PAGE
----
Skip Navigation LinksHealth for Life & Community > Blog Article

All posts

Sister Hospital West Suburban Medical Center to Live Tweet Its First Advanced Robotic Surgery

Dr. TiesengaFrederick Tiesenga, MD, has done more than 400 gallbladder surgeries in his years as a surgeon. The one he completes Friday, Sept. 7, however, will mark his first using the da Vinci ® Si robot and the first robotic surgery performed at West Suburban Medical Center – and the hospital will live-Tweet the entire procedure. The single-site advanced cholecystectomy (surgical removal of the gallbladder) using robotics was only recently approved by the Food and Drug Administration.

“While robotic surgery and single-incision surgery are not new, combining the two to remove the gallbladder allows for this paradigm shift,” says Dr. Tiesenga, Director of Minimally Invasive and Robotic Surgery at West Suburban Medical Center. “Not only is the robot changing the way we do surgery, enabling us to see and operate on the human body in more detail than ever before, but Twitter enables people to literally witness surgery as they never have before.”

Friday’s procedure will begin at 6:30 a.m., with Dr. Tiesenga conducting the surgery from a console in the Operating Room. The patient is 61-year-old Oak Park resident Mary Goode, who has five stones in her gallbladder. Gallstones, which can be as large as a golf ball or as small as a grain of sand, are the most common blockage of the gallbladder, a pear-shaped organ under the liver that helps digest fat. Overall, gallbladder disease affects 10 to 15 percent of people in the United States.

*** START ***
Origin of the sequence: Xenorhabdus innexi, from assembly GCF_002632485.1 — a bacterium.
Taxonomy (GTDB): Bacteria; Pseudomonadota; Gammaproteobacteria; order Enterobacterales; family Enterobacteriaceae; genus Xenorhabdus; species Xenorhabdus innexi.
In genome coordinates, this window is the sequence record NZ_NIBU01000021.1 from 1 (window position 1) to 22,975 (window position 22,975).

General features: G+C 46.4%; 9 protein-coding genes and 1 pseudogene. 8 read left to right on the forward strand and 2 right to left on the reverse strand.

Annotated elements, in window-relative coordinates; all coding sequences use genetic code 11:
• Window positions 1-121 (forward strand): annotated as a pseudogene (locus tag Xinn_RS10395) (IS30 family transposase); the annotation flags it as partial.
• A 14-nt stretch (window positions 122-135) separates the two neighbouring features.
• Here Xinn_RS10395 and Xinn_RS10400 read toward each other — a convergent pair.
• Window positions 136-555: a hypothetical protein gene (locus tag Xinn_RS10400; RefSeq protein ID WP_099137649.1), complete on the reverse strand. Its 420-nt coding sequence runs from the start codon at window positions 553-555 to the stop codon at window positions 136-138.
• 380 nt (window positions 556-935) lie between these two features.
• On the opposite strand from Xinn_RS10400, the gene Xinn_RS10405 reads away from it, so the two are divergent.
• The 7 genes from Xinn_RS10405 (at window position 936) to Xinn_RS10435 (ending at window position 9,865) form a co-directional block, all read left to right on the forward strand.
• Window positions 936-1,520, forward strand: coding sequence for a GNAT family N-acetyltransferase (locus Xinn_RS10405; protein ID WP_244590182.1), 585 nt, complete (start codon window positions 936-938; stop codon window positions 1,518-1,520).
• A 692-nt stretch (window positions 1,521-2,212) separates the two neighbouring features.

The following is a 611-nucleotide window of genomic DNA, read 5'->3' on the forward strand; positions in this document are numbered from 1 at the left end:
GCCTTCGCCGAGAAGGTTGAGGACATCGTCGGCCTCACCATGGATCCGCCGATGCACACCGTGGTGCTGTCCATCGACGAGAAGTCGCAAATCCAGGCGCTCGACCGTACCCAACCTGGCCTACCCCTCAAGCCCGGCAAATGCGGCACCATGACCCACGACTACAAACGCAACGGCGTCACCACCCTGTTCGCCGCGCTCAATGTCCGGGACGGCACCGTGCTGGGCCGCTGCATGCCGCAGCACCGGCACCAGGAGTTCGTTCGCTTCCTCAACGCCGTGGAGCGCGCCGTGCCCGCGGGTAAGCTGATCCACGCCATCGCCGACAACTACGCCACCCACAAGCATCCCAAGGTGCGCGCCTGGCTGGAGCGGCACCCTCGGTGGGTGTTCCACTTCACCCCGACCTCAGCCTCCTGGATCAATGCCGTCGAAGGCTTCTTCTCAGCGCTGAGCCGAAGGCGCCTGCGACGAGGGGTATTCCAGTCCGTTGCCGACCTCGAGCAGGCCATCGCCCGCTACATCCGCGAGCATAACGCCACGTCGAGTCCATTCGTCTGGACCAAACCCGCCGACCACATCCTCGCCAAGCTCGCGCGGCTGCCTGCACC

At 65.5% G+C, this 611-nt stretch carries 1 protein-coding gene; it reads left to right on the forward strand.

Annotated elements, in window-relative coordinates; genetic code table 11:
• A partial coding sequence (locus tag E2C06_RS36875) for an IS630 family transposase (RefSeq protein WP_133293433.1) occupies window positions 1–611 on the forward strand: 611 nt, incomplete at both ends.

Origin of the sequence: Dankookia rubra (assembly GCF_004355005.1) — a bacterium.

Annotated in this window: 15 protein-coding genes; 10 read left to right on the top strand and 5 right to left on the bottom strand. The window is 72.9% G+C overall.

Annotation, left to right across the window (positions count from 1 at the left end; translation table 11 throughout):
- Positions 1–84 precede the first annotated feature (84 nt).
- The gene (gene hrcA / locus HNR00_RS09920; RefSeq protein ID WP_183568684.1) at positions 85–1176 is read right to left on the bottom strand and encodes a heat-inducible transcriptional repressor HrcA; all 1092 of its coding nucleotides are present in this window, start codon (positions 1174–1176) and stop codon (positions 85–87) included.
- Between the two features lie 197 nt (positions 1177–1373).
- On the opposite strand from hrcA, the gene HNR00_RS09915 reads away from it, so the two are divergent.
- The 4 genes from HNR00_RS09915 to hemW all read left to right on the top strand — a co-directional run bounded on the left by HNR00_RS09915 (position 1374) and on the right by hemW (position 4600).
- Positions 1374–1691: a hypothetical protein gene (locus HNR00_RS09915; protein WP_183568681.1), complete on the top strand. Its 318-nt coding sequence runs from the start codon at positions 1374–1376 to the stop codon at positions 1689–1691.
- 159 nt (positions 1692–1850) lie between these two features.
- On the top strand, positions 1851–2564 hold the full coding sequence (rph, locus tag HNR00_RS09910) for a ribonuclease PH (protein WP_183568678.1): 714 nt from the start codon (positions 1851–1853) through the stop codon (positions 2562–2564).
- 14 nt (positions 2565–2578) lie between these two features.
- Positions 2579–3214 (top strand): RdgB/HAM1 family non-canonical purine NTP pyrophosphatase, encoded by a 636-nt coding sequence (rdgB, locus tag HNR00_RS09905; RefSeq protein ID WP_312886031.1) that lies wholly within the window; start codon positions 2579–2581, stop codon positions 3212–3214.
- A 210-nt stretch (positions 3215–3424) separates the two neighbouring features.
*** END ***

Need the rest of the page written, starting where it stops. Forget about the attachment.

Thinking she had an ulcer, Goode lived with abdominal pain and cramping for nearly two months before consulting her primary care physician. Her doctor referred her to Ashish Arora, MD, a gastroenterologist on staff at West Suburban Medical Center who diagnosed Goode with gallstones using MRI scans.

Goode’s outpatient surgery will last about 45 minutes and remove her entire gallbladder, but will leave her with no visible scarring. Even laparoscopic surgery would result in four small incisions, but with this new robotic single-incision technique, Dr. Tiesenga will make only one, 2.5 cm. incision in Good’s belly button. Goode should experience less pain and a faster recovery than with standard surgery and should be able to return home the same day.

Goode’s surgery will be the first robotic surgery performed at West Suburban Medical Center and the third surgery that WSMC has live-Tweeted from the Operating Room. Past live-Tweeted surgeries include a rare hybrid surgery using single incision laparoscopic surgery (SILS) with transoral incisionless fundoplication (TIF) to treat gastroesophogeal reflux disease (GERD) performed by Dr. Tiesenga on June 5, and a bilateral total hip replacement using the new, minimally invasive anterior approach performed by Kris Alden, MD, Medical Director of the WSMC Joint Center of Excellence, on August 6.

To follow the surgery, which will include photo and video tweets, visit this Fri., Sept. 7 beginning at 6:30 a.m.

Recent Comments